When, as here, both parties come before the court on cross-motions for summary judgment, the court is not required to grant judgment as a matter of law for either side. See Ricci v. DeStafano, 530 F.3d 88, 109-10 (2d Cir. 2008). “Rather the court must evaluate each party's motion on its own merits, taking care in each instance to draw all reasonable inferences against the party whose motion is under consideration.” Id. at 110.

         B. ERISA Claims

         ERISA-regulated plans are construed in accordance with federal common law. See Aramony v. United Way of Am., 254 F.3d 403, 411 (2d Cir. 2001). “ERISA federal common law is largely informed by state law principles, ” and courts “apply familiar rules of contract interpretation in reading an ERISA plan.” Lifson v. INA Life Ins. Co. of New York, 333 F.3d 349, 352-53 (2d Cir. 2003) (per curiam). Unambiguous language in an ERISA plan must be enforced according to its plain meaning. Aramony, 254 F.3d at 412. “Language is ambiguous when it is capable of more than one meaning when viewed objectively by a reasonably intelligent person who has examined the context of the entire integrated agreement.” Id. In determining whether language in a plan is ambiguous, “reference may not be had to matters external to the entire integrated agreement.” Id. Where, as here, de novo review applies, [1] ambiguities in the language of an insurance policy that is part of an ERISA plan are to be construed against the insurer. See Critchlow v. First UNUM Life Ins. Co. of Am., 378 F.3d 246, 256 (2d Cir. 2004).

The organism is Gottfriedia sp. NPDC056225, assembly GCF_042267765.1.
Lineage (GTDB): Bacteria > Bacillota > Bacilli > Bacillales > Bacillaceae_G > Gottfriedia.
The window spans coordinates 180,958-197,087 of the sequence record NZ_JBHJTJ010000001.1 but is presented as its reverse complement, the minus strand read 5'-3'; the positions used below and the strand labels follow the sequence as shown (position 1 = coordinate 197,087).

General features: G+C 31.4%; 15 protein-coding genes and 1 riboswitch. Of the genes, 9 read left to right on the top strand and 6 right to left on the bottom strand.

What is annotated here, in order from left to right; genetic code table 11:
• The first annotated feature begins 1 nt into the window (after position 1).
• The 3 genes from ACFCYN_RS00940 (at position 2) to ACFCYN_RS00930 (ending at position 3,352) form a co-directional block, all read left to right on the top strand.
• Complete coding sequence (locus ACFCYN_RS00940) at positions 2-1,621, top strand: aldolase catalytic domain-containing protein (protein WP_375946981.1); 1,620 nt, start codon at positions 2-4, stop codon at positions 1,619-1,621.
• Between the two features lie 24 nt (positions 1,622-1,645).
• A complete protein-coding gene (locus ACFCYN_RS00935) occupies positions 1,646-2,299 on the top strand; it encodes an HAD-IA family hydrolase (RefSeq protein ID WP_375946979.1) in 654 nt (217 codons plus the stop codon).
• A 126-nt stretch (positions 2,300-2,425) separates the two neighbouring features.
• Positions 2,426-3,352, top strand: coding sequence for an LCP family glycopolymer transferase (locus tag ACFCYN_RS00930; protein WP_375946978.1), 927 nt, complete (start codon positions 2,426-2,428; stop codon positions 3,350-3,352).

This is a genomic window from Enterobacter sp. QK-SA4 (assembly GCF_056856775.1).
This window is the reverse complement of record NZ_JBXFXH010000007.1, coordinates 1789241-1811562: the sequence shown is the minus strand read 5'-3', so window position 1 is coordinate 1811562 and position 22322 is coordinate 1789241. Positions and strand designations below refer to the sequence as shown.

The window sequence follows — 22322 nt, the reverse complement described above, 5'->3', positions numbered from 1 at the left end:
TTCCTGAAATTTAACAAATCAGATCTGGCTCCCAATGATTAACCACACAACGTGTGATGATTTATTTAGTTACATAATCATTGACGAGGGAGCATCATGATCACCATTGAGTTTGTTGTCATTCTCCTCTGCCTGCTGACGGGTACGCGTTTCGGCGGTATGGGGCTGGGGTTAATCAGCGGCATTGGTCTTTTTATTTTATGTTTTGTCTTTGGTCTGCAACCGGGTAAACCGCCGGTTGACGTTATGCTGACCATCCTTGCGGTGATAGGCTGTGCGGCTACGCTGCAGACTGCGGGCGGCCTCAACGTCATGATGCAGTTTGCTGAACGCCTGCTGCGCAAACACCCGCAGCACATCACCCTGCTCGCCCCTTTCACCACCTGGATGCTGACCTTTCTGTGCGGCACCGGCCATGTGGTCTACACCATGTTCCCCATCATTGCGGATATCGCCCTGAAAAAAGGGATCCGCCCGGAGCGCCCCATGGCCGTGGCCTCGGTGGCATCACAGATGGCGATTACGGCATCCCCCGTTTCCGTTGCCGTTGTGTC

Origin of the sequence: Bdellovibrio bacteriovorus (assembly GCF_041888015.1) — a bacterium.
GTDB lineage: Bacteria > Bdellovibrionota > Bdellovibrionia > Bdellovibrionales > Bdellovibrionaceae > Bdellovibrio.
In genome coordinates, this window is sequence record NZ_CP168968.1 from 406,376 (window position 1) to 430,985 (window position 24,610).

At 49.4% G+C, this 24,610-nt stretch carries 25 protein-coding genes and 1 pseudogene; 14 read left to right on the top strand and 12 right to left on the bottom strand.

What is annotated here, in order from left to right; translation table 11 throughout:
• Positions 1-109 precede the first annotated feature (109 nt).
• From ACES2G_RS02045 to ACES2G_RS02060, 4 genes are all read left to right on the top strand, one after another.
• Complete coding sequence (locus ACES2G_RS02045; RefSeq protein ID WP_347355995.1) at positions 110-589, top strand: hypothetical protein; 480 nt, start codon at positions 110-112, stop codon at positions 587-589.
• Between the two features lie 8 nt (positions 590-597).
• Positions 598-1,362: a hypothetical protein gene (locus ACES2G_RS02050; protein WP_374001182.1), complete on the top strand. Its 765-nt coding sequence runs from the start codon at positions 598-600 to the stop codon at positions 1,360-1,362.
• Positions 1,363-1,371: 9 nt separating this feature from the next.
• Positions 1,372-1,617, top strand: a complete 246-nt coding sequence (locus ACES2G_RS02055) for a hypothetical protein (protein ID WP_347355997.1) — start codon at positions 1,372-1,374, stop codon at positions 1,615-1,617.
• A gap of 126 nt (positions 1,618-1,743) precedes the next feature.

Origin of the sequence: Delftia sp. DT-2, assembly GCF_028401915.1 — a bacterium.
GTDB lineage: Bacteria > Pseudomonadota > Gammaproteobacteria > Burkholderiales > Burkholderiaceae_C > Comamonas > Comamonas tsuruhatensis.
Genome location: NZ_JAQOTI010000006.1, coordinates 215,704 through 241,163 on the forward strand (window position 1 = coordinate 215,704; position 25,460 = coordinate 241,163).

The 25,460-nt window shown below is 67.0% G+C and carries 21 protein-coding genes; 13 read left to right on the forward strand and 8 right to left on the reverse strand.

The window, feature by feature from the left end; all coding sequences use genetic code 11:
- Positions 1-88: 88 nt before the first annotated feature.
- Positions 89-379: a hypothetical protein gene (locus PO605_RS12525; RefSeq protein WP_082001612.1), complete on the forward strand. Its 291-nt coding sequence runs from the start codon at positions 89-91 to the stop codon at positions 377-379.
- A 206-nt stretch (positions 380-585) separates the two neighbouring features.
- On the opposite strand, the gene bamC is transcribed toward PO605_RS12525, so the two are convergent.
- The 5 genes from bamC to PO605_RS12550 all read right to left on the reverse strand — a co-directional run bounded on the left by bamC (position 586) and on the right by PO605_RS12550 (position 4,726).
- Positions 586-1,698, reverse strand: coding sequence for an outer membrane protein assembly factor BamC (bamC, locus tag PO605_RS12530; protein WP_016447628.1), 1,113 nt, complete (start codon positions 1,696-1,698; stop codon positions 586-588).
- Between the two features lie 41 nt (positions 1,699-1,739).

II. FACTS[2]

         On September 25, 2014, Mr. Tyll died while on board a commercial flight from Paris to New York. Defendants' Local Rule 56(a)(2) Statement of Facts in Opposition (“Def. SOF”) (Doc. No. 65-1) ¶ 3. On the date of Mr. Tyll's death, his salary was greater than $ 1 million per year. Id. ¶ 9. Stanley Black & Decker (“Stanley”) provided Mr. Tyll various forms of insurance through the Plan, including life insurance, business travel insurance, and accidental death and dismemberment insurance. Id. ¶ 6. Mr. Tyll was an active, full-time employee of Stanley at the time of his death and was therefore a Class 1 Insured Person under the Plan. Id. ¶ 12.

         The Plan is comprised of “component benefit programs, ” see Administrative Record (“AR ___.”) 4. The component program at issue in this litigation is the Business Travel Accident Insurance Program (“the Policy”). See AR 18. Principal sum is defined in the Policy as “the amount of insurance appearing in Section IV-A of the Schedule of Benefits applicable to each Class.” AR 52. For Class 1 Insured Persons, the Principal Sum under the Policy is “Five (5) times Salary subject to a Minimum of $100, 000 and a Maximum of $1, 000, 000.” AR 78. Salary is defined as “a Primary Insured Person's Annual Benefits pay from the Policyholder at the time of the Accident, excluding overtime and incentive payments.” AR 54.